The Apple versus Adobe battle has hotted up after the iPhone maker banned Flash from its products.
One Adobe employee isn't taking Apple's latest snub lightly, telling the iPhone firm: "Go screw yourself."
Writing purely in a personal capacity on the official Flash blog, platform evangelist Lee Brimelow was responding to Apple's recent move to block the Adobe software from its iPhone and iPad.
"What they are saying is that they won’t allow applications onto their marketplace solely because of what language was originally used to create them," he wrote. "This is a frightening move that has no rational defense other than wanting tyrannical control over developers and more importantly, wanting to use developers as pawns in their crusade against Adobe."
Brimelow claimed that even Apple developers had to disagree with the move. "Any real developer would not in good conscience be able to support this," he said. "The trouble is that we will never hear their discontent because Apple employees are forbidden from blogging, posting to social networks, or other things that we at companies with an open culture take for granted."
Despite his evident anger, Brimelow noted that Apple and Adobe have helped each other get where they both are today, and said his firm's desire to move Flash onto the Apple platform had nothing to do with killing off another system.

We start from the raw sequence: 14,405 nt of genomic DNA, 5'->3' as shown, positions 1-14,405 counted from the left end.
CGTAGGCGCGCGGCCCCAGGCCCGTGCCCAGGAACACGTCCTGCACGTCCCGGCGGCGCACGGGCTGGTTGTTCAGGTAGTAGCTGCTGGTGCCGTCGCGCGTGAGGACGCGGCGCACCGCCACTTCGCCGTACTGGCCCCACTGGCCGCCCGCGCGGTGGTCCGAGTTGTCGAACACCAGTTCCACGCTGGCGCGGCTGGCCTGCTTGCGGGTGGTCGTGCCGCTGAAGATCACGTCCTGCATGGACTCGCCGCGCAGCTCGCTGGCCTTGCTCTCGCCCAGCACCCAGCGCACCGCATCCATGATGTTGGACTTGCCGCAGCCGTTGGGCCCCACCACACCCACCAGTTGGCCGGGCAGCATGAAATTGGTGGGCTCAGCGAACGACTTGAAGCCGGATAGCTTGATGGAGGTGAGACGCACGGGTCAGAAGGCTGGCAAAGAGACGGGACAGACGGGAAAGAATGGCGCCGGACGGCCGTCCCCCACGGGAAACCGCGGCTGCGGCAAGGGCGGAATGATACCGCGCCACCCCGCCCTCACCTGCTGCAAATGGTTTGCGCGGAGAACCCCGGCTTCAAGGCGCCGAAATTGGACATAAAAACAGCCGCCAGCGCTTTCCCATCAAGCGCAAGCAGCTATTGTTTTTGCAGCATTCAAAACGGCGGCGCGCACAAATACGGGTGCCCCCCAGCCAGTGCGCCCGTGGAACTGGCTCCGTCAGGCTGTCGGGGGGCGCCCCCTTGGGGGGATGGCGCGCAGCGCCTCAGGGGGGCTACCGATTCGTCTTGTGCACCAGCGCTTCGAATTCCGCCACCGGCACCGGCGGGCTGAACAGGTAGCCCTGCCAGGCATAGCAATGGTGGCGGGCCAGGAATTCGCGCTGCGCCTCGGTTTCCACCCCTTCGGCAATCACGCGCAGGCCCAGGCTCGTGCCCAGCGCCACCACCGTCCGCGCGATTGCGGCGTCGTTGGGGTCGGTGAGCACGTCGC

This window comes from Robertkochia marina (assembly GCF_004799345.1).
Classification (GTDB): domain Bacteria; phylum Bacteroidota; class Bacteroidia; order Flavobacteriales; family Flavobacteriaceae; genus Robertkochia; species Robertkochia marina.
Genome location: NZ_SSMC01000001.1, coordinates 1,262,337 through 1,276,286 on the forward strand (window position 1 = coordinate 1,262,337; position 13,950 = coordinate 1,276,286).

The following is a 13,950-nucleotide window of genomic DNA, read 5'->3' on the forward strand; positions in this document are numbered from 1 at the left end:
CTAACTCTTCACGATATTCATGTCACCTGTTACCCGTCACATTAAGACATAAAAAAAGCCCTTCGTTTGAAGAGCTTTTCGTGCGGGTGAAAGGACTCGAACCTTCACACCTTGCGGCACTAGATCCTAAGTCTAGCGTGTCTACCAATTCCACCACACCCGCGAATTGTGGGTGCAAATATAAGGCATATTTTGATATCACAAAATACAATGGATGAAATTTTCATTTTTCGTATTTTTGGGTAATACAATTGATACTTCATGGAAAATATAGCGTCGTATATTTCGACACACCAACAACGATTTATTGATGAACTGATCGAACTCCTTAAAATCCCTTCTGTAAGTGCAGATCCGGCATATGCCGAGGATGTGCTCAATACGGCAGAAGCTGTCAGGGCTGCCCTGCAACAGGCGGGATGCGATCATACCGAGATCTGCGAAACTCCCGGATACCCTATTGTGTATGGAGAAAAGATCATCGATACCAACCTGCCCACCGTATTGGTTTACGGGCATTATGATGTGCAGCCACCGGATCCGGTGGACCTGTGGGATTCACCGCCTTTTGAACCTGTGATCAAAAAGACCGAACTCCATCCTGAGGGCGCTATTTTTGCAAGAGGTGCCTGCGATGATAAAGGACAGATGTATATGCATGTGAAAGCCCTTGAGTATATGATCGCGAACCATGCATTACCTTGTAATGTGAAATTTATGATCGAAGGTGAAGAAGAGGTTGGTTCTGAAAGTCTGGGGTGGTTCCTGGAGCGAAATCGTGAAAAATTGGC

He also noted that Adobe was not planning to pull its Creative Suite from the Mac platform, saying "this is something that Adobe would never consider in a million years."
Brimelow said he personally wouldn't spend "another cent" on Apple until the leadership changes, but said he's not trying to organise a boycott.
"Me deciding not to give money to Apple is not going to do anything to their bottom line. But this is equivalent to me walking into Macy’s to buy a new wallet and the salesperson spits in my face," he explained. "Chances are I won’t be buying my wallets at Macy’s anymore, no matter how much I like them."
In case that all wasn't clear enough, he ended with: "Go screw yourself Apple."
Brimelow clearly wasn't looking for any response from the usually vocal Apple supporters, adding: "Comments disabled as I’m not interested in hearing from the Cupertino Comment SPAM bots."
Read on for more about the battle between Apple and Adobe over Flash.